Use this URL to cite or link to this record in EThOS: http://ethos.bl.uk/OrderDetails.do?uin=uk.bl.ethos.714333
Title: Electrical properties of rare earth-doped barium titanate
Author: Alshoaibi, Adil
ISNI:       0000 0004 6347 8247
Awarding Body: University of Sheffield
Current Institution: University of Sheffield
Date of Award: 2017
Availability of Full Text:
Access from EThOS:
Access from Institution:
Abstract:
Samples of undoped BaTiO3, BT were prepared by three mixed oxide routes; hand mixing, HM using a pestle and mortar, ball milling, BM using Y2O3-stabilised zirconia balls and planetary ball milling, PBM using tungsten carbide balls. The electrical properties of slow cooled (SC) and quenched (Q) BT material for HM, BM and PBM samples were studied by impedance spectroscopy, IS after heat treatments in air at different temperatures. IS measurements with application of applied voltage and in atmospheres of different oxygen partial pressure were used to determine the conduction mechanism. The application of bias voltage was used during IS measurements to separate Schottky barrier interfacial impedances from sample impedances. In general, two types of Schottky barrier can be detected: (i) barriers at electrode-sample interfaces due to Fermi level mismatch and (ii) barriers between grains associated with partial oxidation of sample surfaces. In-Ga electrodes were considered to yield ohmic contacts and associated with partial oxidation that also produced the positive temperature coefficient of resistance, PTCR effect. A methodology has been developed to understand the effect of an applied voltage and changing oxygen partial pressure on electrical properties and possible explanations. Rare earth dopants can occupy either Ba or Ti sites or a mixture of Ba and Ti sites depending on their size. This requires charge compensation mechanisms which can be ionic or electronic. The ionic mechanism can involve either cation or oxygen vacancies. A survey has been carried out of the charge compensation mechanism for different rare earth ions (Gd, Dy, Ho, Y, Er and Yb). It was found that Y3+ preferentially occupied the Ti4+ site with charge compensation by oxygen vacancies and therefore, Y behaved as an acceptor with solid solubility limit of ~ 15%. Y3+ can also simultaneously occupy both Ba and Ti sites with a solubility limit of ~ 7.5%, but exclusive occupancy of Ba sites is limited to ~ 1.5%. A partial phase diagram BaO-TiO2-Y2O3 can been presented showing the different solid solutions and the polymorphism of doped BaTiO3. Several parameters affected the electrical properties of pure and doped BT ceramics: the charge compensation mechanism, whether ionic or electronic; the sample preparation methods; the cooling rate at the end of sample heat treatment because many samples lost a small amount of oxygen at high temperature and showed n-type semiconductivity. A common observation was that many slow cooled samples showed weak p-type behaviour attributed to uptake of oxygen on cooling. The holes may be associated with either underbonded oxide (O - ) ions or unavoidable impurities such as Fe3+. Leaky dielectric properties were observed for extrinsic n-type region whereas, normal dielectric properties were observed for extrinsic p-type region. The electrical properties of BaTi1-xYxO3-x/2 samples fired and cooled in air were ferroelectric insulators at x . 0.05 and relaxor ferroelectrics at higher x with no evidence of semiconductivity in any of the samples, whether they were cooled slowly or quenched from high temperatures (1200-1600 .C). The possible occurrence of a resistivity minimum in rare earth doped BT was investigated. Three possible mechanisms for semiconductivity were considered for generating Ti3+ ions: direct donor doping, oxygen loss at high temperatures and a more complex double doping mechanism involving Y3+ and Ti3+ ions to chargebalance the oxygen vacancies. No semiconductivity and resistivity minimum were observed for Yb-BT for all three joins and Er-BT. Semiconductivity was observed for other RE dopants and the total resistivity passed through a minimum at 0.1% RE substitution then increased generally for > 1% Y, Ho, Dy and Gd substitution on all three joins.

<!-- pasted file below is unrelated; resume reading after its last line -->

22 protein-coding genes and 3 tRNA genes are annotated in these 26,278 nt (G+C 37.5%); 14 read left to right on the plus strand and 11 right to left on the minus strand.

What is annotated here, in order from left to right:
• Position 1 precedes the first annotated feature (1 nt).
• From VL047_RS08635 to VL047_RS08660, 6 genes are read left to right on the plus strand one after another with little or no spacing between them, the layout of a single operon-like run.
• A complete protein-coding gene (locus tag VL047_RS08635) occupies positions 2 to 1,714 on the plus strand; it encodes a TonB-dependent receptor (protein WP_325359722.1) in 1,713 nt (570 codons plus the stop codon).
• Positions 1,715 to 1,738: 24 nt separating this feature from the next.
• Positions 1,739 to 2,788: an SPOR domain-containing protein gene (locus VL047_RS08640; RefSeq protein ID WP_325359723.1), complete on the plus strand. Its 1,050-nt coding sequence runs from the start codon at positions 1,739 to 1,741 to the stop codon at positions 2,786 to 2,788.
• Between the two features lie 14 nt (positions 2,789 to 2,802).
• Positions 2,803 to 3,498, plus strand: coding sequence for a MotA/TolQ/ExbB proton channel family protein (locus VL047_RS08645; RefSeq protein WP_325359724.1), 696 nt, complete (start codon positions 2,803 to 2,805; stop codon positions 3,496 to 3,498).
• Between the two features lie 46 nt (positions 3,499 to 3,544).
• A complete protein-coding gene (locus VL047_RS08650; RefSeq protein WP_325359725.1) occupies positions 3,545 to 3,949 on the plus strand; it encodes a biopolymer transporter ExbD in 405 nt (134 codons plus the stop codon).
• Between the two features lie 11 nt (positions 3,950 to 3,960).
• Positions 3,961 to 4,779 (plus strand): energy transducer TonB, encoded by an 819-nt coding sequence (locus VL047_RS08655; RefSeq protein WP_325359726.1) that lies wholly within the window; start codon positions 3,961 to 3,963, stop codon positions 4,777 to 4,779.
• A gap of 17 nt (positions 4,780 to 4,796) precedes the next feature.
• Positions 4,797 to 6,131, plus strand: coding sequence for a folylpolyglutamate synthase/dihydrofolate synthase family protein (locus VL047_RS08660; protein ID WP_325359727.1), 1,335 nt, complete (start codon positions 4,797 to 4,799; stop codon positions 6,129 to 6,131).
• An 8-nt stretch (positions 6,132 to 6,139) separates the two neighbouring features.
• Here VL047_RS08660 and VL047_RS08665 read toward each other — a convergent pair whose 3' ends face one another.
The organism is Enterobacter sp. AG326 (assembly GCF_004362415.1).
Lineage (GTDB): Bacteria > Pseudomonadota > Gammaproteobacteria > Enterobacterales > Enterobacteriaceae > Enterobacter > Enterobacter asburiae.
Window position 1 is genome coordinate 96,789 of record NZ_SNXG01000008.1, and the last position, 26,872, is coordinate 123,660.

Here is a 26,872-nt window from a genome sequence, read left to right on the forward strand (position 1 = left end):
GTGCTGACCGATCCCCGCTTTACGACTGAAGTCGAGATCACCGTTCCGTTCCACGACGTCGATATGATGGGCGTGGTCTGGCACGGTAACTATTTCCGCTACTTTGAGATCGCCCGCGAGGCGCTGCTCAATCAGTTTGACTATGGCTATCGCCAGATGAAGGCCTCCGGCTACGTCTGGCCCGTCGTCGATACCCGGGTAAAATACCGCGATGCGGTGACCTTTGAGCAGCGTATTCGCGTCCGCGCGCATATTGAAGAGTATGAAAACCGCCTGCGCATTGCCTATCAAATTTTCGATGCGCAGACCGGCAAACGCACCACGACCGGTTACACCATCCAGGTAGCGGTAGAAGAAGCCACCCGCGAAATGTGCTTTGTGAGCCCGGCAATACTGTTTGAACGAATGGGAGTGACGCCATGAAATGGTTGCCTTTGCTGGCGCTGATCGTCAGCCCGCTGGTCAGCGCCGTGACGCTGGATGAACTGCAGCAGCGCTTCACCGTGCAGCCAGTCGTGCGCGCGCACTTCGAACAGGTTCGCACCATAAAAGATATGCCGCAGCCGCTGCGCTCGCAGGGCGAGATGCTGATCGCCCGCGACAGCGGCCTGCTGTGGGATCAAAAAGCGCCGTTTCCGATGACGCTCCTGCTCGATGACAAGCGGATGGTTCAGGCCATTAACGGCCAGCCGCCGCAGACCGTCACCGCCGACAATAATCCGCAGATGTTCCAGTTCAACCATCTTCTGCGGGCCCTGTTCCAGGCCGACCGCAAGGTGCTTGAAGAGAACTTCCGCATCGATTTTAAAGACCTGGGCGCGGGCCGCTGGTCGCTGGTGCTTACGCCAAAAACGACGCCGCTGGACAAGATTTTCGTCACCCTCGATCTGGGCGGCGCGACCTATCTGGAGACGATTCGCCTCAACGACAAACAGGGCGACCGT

Supervisor: West, Anthony Sponsor: Not available
Qualification Name: Thesis (Ph.D.) Qualification Level: Doctoral
EThOS ID: uk.bl.ethos.714333  DOI: Not available
Share: